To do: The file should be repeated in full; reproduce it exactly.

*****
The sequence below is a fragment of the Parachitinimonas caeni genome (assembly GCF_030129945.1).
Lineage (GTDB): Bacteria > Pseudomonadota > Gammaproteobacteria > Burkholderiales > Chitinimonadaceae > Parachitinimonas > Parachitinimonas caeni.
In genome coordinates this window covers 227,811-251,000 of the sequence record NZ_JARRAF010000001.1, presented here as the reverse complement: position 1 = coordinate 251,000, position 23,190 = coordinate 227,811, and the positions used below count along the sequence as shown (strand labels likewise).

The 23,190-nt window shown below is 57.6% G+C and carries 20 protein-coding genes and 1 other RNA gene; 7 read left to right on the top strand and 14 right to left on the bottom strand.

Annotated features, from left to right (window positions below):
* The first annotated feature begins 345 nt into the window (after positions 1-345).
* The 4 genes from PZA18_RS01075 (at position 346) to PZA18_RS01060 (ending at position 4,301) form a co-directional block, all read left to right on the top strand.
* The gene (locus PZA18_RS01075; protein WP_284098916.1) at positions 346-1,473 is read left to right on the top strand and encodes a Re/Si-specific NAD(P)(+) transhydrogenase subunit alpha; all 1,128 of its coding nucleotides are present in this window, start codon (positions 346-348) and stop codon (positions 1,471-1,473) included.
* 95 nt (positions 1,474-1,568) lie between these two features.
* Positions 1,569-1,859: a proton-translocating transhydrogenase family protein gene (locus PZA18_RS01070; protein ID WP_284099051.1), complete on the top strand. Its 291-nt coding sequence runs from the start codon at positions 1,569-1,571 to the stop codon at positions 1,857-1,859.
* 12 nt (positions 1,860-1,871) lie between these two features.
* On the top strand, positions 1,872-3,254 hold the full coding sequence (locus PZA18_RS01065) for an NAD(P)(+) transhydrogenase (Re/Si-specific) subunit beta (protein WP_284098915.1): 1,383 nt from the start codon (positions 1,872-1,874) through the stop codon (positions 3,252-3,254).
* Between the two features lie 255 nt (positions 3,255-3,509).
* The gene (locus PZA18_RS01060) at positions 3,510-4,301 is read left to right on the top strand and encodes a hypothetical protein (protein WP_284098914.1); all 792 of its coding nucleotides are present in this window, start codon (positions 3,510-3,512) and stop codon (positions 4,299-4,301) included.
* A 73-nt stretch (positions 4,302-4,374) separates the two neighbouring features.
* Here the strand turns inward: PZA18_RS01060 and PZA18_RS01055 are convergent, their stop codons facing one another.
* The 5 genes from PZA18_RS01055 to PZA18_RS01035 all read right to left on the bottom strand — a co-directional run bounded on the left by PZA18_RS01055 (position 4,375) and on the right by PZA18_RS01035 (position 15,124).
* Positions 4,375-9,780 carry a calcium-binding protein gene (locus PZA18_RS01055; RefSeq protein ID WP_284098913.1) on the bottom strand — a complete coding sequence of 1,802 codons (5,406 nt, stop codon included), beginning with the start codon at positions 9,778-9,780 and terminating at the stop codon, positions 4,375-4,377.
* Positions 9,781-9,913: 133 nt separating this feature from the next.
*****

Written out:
The sequence below is a fragment of the Parachitinimonas caeni genome (assembly GCF_030129945.1).
Lineage (GTDB): Bacteria > Pseudomonadota > Gammaproteobacteria > Burkholderiales > Chitinimonadaceae > Parachitinimonas > Parachitinimonas caeni.
In genome coordinates this window covers 227,811-251,000 of the sequence record NZ_JARRAF010000001.1, presented here as the reverse complement: position 1 = coordinate 251,000, position 23,190 = coordinate 227,811, and the positions used below count along the sequence as shown (strand labels likewise).

The 23,190-nt window shown below is 57.6% G+C and carries 20 protein-coding genes and 1 other RNA gene; 7 read left to right on the top strand and 14 right to left on the bottom strand.

Annotated features, from left to right (window positions below):
* The first annotated feature begins 345 nt into the window (after positions 1-345).
* The 4 genes from PZA18_RS01075 (at position 346) to PZA18_RS01060 (ending at position 4,301) form a co-directional block, all read left to right on the top strand.
* The gene (locus PZA18_RS01075; protein WP_284098916.1) at positions 346-1,473 is read left to right on the top strand and encodes a Re/Si-specific NAD(P)(+) transhydrogenase subunit alpha; all 1,128 of its coding nucleotides are present in this window, start codon (positions 346-348) and stop codon (positions 1,471-1,473) included.
* 95 nt (positions 1,474-1,568) lie between these two features.
* Positions 1,569-1,859: a proton-translocating transhydrogenase family protein gene (locus PZA18_RS01070; protein ID WP_284099051.1), complete on the top strand. Its 291-nt coding sequence runs from the start codon at positions 1,569-1,571 to the stop codon at positions 1,857-1,859.
* 12 nt (positions 1,860-1,871) lie between these two features.
* On the top strand, positions 1,872-3,254 hold the full coding sequence (locus PZA18_RS01065) for an NAD(P)(+) transhydrogenase (Re/Si-specific) subunit beta (protein WP_284098915.1): 1,383 nt from the start codon (positions 1,872-1,874) through the stop codon (positions 3,252-3,254).
* Between the two features lie 255 nt (positions 3,255-3,509).
* The gene (locus PZA18_RS01060) at positions 3,510-4,301 is read left to right on the top strand and encodes a hypothetical protein (protein WP_284098914.1); all 792 of its coding nucleotides are present in this window, start codon (positions 3,510-3,512) and stop codon (positions 4,299-4,301) included.
* A 73-nt stretch (positions 4,302-4,374) separates the two neighbouring features.
* Here the strand turns inward: PZA18_RS01060 and PZA18_RS01055 are convergent, their stop codons facing one another.
* The 5 genes from PZA18_RS01055 to PZA18_RS01035 all read right to left on the bottom strand — a co-directional run bounded on the left by PZA18_RS01055 (position 4,375) and on the right by PZA18_RS01035 (position 15,124).
* Positions 4,375-9,780 carry a calcium-binding protein gene (locus PZA18_RS01055; RefSeq protein ID WP_284098913.1) on the bottom strand — a complete coding sequence of 1,802 codons (5,406 nt, stop codon included), beginning with the start codon at positions 9,778-9,780 and terminating at the stop codon, positions 4,375-4,377.
* Positions 9,781-9,913: 133 nt separating this feature from the next.